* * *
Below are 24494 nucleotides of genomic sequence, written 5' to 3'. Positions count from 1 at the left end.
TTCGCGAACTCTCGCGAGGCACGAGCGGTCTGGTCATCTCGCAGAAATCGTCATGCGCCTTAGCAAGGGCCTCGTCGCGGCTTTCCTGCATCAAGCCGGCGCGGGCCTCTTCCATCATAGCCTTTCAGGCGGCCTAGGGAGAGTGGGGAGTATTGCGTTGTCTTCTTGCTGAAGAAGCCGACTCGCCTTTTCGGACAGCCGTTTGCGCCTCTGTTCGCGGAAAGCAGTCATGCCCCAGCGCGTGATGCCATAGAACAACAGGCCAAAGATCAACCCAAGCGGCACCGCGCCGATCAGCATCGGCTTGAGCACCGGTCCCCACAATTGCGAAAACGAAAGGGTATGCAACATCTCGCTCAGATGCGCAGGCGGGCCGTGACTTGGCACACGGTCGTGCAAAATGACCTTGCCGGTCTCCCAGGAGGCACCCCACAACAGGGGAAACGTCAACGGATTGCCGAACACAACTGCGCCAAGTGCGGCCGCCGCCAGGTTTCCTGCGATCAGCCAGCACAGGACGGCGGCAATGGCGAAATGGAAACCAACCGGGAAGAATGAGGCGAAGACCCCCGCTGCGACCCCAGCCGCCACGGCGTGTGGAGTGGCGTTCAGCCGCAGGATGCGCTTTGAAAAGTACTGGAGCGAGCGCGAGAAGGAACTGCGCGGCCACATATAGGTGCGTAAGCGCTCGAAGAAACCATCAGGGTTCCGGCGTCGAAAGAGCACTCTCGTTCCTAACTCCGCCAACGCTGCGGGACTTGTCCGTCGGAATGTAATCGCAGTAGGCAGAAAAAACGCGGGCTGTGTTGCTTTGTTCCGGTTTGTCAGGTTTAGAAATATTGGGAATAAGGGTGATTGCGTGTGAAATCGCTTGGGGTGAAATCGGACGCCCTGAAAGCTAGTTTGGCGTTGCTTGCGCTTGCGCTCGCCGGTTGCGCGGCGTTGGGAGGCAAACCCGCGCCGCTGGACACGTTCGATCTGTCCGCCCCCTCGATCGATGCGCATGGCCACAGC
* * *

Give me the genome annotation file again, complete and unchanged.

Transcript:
Below are 24494 nucleotides of genomic sequence, written 5' to 3'. Positions count from 1 at the left end.
TTCGCGAACTCTCGCGAGGCACGAGCGGTCTGGTCATCTCGCAGAAATCGTCATGCGCCTTAGCAAGGGCCTCGTCGCGGCTTTCCTGCATCAAGCCGGCGCGGGCCTCTTCCATCATAGCCTTTCAGGCGGCCTAGGGAGAGTGGGGAGTATTGCGTTGTCTTCTTGCTGAAGAAGCCGACTCGCCTTTTCGGACAGCCGTTTGCGCCTCTGTTCGCGGAAAGCAGTCATGCCCCAGCGCGTGATGCCATAGAACAACAGGCCAAAGATCAACCCAAGCGGCACCGCGCCGATCAGCATCGGCTTGAGCACCGGTCCCCACAATTGCGAAAACGAAAGGGTATGCAACATCTCGCTCAGATGCGCAGGCGGGCCGTGACTTGGCACACGGTCGTGCAAAATGACCTTGCCGGTCTCCCAGGAGGCACCCCACAACAGGGGAAACGTCAACGGATTGCCGAACACAACTGCGCCAAGTGCGGCCGCCGCCAGGTTTCCTGCGATCAGCCAGCACAGGACGGCGGCAATGGCGAAATGGAAACCAACCGGGAAGAATGAGGCGAAGACCCCCGCTGCGACCCCAGCCGCCACGGCGTGTGGAGTGGCGTTCAGCCGCAGGATGCGCTTTGAAAAGTACTGGAGCGAGCGCGAGAAGGAACTGCGCGGCCACATATAGGTGCGTAAGCGCTCGAAGAAACCATCAGGGTTCCGGCGTCGAAAGAGCACTCTCGTTCCTAACTCCGCCAACGCTGCGGGACTTGTCCGTCGGAATGTAATCGCAGTAGGCAGAAAAAACGCGGGCTGTGTTGCTTTGTTCCGGTTTGTCAGGTTTAGAAATATTGGGAATAAGGGTGATTGCGTGTGAAATCGCTTGGGGTGAAATCGGACGCCCTGAAAGCTAGTTTGGCGTTGCTTGCGCTTGCGCTCGCCGGTTGCGCGGCGTTGGGAGGCAAACCCGCGCCGCTGGACACGTTCGATCTGTCCGCCCCCTCGATCGATGCGCATGGCCACAGC